And they told us that we were going to Paris. And then we should march across Paris from one station to another one, called Montparnasse. And there we would be told where we were going, which we did. And we eventually arrived at Le Mans and...
Marching across? Did you actually march across Paris?
We marched across Paris.
Presumably to the curiosity of the onlookers because the women, uh, the French didn't employ women in the army or the armed forces did they?
And they [the French] marched by the side of us.
'Why are you coming? Why are the women going?' There were some men with us too, because some of them had been on leave, the ones that have been there from the September.
And, 'Why are they sending women?' We were an absolute laughing stock.
'Are you going to be cooks?' No.
'Are you going to be to telephonists?' No.
'Ah! Comforts for the troops!' they thought. [laughing]
And it was the same when we got to Le Mans. We were the first, there were about 15 ATS already there, five officers and ten who had been to get the billets ready for the first lot arriving and we were headquarters, number one, lines of communication there. And we had, uh, we were a group and our group included the company or the platoon, which was already at Nantes and one which was already in Paris and then our platoon there, that was our company of 101 group 8 ATS.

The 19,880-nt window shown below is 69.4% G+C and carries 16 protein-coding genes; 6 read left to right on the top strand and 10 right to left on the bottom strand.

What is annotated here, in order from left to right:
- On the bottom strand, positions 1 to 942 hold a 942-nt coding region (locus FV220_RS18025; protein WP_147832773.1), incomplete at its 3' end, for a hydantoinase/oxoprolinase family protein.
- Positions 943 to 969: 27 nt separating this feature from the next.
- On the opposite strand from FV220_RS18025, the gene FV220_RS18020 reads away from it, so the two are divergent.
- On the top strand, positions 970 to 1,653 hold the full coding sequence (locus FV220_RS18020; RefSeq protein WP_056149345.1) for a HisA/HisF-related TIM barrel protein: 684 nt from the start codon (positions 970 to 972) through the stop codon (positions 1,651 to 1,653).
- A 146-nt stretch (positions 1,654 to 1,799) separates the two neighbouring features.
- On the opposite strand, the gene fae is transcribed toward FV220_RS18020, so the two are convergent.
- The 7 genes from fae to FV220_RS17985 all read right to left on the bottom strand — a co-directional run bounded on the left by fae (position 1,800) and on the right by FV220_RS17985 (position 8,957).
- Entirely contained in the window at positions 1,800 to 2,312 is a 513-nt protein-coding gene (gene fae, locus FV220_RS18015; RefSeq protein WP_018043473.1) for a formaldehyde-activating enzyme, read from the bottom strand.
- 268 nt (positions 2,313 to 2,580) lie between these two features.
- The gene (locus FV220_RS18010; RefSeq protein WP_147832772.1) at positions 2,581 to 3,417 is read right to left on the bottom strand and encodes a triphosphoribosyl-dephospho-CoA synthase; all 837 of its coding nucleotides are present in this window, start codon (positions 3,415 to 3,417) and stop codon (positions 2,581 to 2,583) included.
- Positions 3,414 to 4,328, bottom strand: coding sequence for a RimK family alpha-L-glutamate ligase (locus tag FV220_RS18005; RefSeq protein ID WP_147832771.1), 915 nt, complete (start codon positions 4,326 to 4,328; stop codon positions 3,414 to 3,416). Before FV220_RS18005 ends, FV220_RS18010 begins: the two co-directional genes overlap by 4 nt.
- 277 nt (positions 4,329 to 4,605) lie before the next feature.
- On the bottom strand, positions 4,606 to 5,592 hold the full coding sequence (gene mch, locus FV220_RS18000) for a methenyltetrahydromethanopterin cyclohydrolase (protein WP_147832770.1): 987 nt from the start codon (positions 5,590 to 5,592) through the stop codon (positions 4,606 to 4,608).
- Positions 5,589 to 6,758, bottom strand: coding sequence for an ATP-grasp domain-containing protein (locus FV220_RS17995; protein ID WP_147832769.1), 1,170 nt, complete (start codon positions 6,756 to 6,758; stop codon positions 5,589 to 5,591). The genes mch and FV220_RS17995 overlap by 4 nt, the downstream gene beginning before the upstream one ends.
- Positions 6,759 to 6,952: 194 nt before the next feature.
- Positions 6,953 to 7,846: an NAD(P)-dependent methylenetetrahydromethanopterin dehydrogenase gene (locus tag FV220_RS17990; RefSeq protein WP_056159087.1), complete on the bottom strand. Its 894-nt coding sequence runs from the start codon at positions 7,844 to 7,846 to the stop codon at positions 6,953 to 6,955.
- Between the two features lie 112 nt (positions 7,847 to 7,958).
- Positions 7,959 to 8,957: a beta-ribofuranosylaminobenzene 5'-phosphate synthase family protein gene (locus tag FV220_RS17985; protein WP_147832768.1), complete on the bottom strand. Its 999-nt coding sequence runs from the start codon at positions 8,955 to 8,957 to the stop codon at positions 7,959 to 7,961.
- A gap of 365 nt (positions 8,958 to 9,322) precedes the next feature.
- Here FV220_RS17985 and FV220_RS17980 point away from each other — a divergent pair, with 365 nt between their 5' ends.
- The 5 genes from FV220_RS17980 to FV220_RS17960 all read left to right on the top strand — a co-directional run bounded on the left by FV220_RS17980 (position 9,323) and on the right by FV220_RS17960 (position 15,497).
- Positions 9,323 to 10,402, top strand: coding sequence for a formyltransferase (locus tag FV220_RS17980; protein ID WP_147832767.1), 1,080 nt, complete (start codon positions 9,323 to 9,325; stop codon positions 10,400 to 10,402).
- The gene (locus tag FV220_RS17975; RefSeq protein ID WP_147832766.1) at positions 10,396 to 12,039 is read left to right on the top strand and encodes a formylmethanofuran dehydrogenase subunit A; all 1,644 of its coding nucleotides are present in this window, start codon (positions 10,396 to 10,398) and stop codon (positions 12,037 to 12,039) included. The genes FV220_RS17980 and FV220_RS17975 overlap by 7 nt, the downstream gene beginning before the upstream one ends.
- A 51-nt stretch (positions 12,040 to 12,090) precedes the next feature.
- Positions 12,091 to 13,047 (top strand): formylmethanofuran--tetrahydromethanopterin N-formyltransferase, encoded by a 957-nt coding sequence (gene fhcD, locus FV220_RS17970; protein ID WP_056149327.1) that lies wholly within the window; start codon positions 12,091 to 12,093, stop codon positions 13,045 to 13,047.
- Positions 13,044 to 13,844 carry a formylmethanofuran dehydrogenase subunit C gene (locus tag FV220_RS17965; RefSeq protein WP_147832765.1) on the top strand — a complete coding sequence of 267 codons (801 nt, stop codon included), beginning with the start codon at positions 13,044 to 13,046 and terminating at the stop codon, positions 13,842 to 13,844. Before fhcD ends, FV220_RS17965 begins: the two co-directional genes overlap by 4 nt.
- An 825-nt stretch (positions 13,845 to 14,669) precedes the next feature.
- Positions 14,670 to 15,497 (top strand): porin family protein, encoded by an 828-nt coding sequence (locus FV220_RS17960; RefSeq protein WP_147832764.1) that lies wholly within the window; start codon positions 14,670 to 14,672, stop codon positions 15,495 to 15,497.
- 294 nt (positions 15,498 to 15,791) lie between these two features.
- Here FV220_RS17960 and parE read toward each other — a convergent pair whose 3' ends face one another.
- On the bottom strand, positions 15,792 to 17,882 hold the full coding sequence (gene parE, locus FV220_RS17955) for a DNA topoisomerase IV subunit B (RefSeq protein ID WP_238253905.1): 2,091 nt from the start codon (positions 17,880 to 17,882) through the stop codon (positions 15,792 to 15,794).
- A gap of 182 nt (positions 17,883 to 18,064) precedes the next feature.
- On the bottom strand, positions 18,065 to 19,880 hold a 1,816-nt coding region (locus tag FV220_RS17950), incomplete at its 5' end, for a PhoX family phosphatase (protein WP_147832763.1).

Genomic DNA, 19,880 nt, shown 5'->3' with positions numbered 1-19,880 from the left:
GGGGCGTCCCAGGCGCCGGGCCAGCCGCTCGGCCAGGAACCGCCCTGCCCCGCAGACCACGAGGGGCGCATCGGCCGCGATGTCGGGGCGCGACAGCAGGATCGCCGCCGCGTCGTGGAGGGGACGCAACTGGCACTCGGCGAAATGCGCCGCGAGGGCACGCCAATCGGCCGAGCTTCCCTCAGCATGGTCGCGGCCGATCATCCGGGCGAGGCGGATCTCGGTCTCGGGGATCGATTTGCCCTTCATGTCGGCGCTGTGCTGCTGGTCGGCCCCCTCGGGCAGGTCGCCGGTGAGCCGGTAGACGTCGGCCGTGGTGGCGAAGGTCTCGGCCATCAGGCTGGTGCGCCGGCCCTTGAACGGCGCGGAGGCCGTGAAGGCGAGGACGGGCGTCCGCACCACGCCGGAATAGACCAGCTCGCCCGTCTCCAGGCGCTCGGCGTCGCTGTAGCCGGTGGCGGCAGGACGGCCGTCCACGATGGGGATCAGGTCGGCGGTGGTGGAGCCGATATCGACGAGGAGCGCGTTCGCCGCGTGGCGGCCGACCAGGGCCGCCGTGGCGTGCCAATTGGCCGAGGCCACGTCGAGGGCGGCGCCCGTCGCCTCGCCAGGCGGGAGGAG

We were billeted in the most dreadful, dreadful accommodation. Although Dame Helen [Gwynne-Vaughan], in her speech to us when she said goodbye to us at Saltdean, had said that the accommodation had all been inspected and she had been over and looked at it, and it was all supposed to be super, but we had no bathrooms, we had four wash basins, two on one landing and one on another. And this was a [unclear] which was between, in a little street, between Place de la République and the market square, and which normally the farmers, who brought things into sell in the market, would...
Would stay or had their meals. I have never seen so many cockroaches. You put the light out in the kitchen and you could hear them. Nevertheless, there we stayed.Back to article
This transcript is from a 1995 interview with Mary Coomer. (NAM. 1995-06-56)
Mary served in the Auxiliary Territorial Service from 1938 to 1945. She was one of the first to be selected to go to France with the British Expeditionary Force (BEF). After evacuating back to England in 1940, she served on the Home Front for the rest of the Second World War.